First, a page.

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The story (1 of 3)
1 of 3
A child is sitting minding his own business. A good person comes along and gives the child the tastiest ice cream in the world. The child licks once, twice… oh, so delicious, feeling every taste, … It`s the best ice cream in the universe.
Something happens, the ice cream is taken away just before the third lick. The child frowns. The child`s mouth opens. The child cries the loudest cry and deepest cry ever. The child`s tears are flowing faster and soon there`s nothing but a river of sadness. Even the best swimmer will not try, lest he downs in sorrow too.
I`m that child; only the river of tears is in my heart. Why? Why do they take the ice cream way. I loved that ice cream!
This reminds of a story that`s longer than I`ll tell. A man was wrongfully arrested during the war, believed to be a spy. After years of war, after years of torture, the man was left alone to die in a rotten jail.
So frail, he sat motionless, in the same position, second after second, minute after minute, year after year. His body was almost dead, yet his mind could experience every moment of this cruel existence.
Man, it would really suck to get stuck with the grave by the
trash pile. Meh, I don’t really like the picture itself, but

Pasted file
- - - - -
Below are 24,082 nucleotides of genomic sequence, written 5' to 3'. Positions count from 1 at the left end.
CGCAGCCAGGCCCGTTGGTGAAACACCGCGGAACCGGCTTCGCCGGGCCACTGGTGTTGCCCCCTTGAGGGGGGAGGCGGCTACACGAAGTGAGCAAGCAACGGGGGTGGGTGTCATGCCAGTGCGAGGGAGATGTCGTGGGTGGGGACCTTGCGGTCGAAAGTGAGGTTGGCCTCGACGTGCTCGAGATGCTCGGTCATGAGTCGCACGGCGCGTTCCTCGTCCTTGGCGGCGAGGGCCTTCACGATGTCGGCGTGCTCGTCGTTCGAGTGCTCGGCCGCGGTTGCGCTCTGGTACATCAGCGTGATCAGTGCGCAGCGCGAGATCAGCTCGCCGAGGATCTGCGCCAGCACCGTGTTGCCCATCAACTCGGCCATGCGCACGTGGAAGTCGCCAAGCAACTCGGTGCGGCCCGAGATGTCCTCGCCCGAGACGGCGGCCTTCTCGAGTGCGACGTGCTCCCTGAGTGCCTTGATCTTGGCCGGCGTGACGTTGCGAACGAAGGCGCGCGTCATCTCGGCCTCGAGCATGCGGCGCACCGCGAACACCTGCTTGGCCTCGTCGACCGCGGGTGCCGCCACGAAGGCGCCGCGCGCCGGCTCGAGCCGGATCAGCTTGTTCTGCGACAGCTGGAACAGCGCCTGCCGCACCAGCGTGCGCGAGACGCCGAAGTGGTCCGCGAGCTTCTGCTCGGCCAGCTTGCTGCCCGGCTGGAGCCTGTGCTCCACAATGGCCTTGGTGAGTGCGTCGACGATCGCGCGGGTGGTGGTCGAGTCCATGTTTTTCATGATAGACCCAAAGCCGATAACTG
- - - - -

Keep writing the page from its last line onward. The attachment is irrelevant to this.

oh well. I fiddled with it way too much when I should have
just remembered my polarizing filter. My GIMP privileges
need to be taken away.
this graveyard would have been the most peaceful place I’ve
been in Japan, if you took away the trash pile, the business
suits using it as a shortcut to work, and the stupid American
tourist with a camera (that’s me!). So where do I find this
secluded bastion of rest and harmony, expansive enough that I
needed my compass to get out? Um, in Tokyo, obviously.
I have begun to form what will be known as the McKim
Theory of Japan and Ironic Relativity. I’ll be famous.
Basically, everything in Japan is in the one place where you
would least expect it. Most of the shrines are surrounded by
kind of dumpy, falling apart houses. Cell phones are in
convenience stores. Beer vending machines are a block away
from a children’s park. The most peaceful places are in the
most hectic city. And I’m not even going to go into driving.
Let’s just say that I definitely don’t want to be behind the
wheel until cars and bikes stop popping up in unexpected
places. Not a pleasant surprise.
Now I just need to figure out the least likely place for
there to be a leprechaun handing out 10,000 yen notes, and
I’ll be set for life. I would never make up a theory
that didn’t have a practical application. Tune in next week
for the McKim Theory of– … oh, ahem. I think I may
have said too much.
Student of the College of William and Mary
In Voluntary Exile in Tokorozawa, Japan